As day by day the surges in coronavirus’ delta variant in the US increase, experts see only one way through vaccination. Healthcare officials, medical experts, and Democrats have been encouraging vaccine-resistant people for months to get vaccinated. Hoping more people would get encouraged, the Centers for Disease Control and Prevention has released data. According to it, less than 0.004% of people who took both COVID-19 vaccine doses contracted the virus and had to be hospitalized, and less than 0.001% died.
Louisiana, Missouri, And Arkansas Witness An Upsurge In Vaccination Rates
This data proved what the experts have been trying to explain for months- COVID-19 vaccines are indeed effective against the virus. Vaccines are the nation’s best way to get out of the pandemic safely. There were 6,587 breakthrough COVID-19 positive, 6,239 hospitalizations, and 1,263 deaths according to the reports of the CDC, as of late July. Most of these breakthrough cases were among 65 years or older adults.
The CDC is focused on finding out the reasons for fatalities and severe hospitalizations among fully vaccinated people. The agency said that this research will help them in identifying the patterns to what exactly causes breakthrough cases among vaccinated people. According to the CDC, nothing unexpected has been discovered.
The most recent study found that the delta variant produced identical viral load in both, vaccinated and unvaccinated people. Although, it is unlikely that the vaccinated people will catch the virus as easily as those who are unvaccinated. But those who catch, even being vaccinated, have a similar capacity of spreading the virus.
This study concerned the officials even further which made them amend the mask policy, suggesting that fully vaccinated people too should mask up indoors when surrounded by unvaccinated people or in areas with high COVID-19 cases. For the unvaccinated, the guidance remains the same- mask up and maintain social distancing.
The officials have although clear that even if the vaccinated people are still at risk of contracting the virus, it is highly unlikely that they will get severely ill with a need to get hospitalized. Various political leaders among the states are reporting that the majority of the hospitalizations and deaths fueled by the delta variant are among unvaccinated people. The delta variant is the most contagious variant so far, and health officials have warned that all those who are not yet vaccinated are highly likely to catch it.
There is still a ray of hope in this dark chaos. It looks like the hard work of experts and scientists paid off. The country is witnessing a steady rise in the vaccination rate for the past three weeks. The increase has been sharper in the states that lag the most, according to the data provided by CDC and analyzed by CNN. In the span of a week, the vaccination rate has seen a 26% hike, the figures touching 652,084.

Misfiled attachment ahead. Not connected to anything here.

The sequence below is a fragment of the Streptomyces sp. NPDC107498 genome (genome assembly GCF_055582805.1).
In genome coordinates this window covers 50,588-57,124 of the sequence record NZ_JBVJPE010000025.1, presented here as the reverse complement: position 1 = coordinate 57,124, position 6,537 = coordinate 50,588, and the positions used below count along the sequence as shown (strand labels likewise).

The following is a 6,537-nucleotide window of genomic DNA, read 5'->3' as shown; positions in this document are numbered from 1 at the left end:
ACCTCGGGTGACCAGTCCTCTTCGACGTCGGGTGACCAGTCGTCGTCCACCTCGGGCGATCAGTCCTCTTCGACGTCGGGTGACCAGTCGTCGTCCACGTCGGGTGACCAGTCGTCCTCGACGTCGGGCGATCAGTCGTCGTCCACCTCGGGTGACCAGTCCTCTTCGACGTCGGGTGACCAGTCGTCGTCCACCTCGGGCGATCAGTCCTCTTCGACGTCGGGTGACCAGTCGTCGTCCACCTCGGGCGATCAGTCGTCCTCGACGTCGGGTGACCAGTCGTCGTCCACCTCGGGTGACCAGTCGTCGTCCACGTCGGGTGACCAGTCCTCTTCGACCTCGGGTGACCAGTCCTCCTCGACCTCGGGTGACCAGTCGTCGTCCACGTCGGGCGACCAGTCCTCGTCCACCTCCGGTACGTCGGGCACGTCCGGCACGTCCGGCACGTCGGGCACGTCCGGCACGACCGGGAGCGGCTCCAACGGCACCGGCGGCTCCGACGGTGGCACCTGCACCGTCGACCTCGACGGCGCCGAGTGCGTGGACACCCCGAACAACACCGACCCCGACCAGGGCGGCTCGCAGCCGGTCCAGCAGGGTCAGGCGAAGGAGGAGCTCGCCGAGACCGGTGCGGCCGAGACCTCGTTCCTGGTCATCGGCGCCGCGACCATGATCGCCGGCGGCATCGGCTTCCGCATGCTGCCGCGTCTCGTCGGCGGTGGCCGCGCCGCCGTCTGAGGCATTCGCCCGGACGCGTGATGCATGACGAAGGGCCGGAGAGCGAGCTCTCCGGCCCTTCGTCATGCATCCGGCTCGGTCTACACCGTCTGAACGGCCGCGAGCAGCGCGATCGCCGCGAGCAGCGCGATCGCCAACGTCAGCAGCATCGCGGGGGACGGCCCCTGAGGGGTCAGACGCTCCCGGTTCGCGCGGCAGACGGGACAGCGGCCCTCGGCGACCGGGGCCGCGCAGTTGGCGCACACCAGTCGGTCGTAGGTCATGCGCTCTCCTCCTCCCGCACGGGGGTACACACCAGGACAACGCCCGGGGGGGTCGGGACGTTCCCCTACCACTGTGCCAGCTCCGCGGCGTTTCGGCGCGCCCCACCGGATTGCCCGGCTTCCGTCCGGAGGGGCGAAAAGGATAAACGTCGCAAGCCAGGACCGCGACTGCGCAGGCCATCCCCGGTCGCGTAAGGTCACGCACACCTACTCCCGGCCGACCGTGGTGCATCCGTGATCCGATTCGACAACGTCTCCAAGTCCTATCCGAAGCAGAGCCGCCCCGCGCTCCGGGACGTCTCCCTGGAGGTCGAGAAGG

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The southern state of Alabama has seen a double rise in vaccination rate than three weeks ago. It has the record of lowest vaccination rate in the US; only 34% of people are fully vaccinated. Arkansas had a low rate of just 36% of people fully vaccinated and is now seeing an upsurge in cases. Louisiana, which had the most cases per capita in the entire US, is witnessing the vaccination rate as high as 111% than it was three weeks ago. The hardest-hit state, Missouri’s vaccination rate has increased up to 87% higher than what it was twenty days ago.
The Center for Disease Control and Prevention estimates around 57.7% of Americans have received at least one dose of the COVID-19 vaccine, and around 49.5% of the total population is fully vaccinated.
With over 15 years as a practicing journalist, Nikki Attkisson found herself at Powdersville Post now after working at several other publications. She is an award-winning journalist with an entrepreneurial spirit and worked as a journalist covering technology, innovation, environmental issues, politics, health etc. Nikki Attkisson has also worked on product development, content strategy, and editorial management for numerous media companies. She began her career at local news stations and worked as a reporter in national newspapers.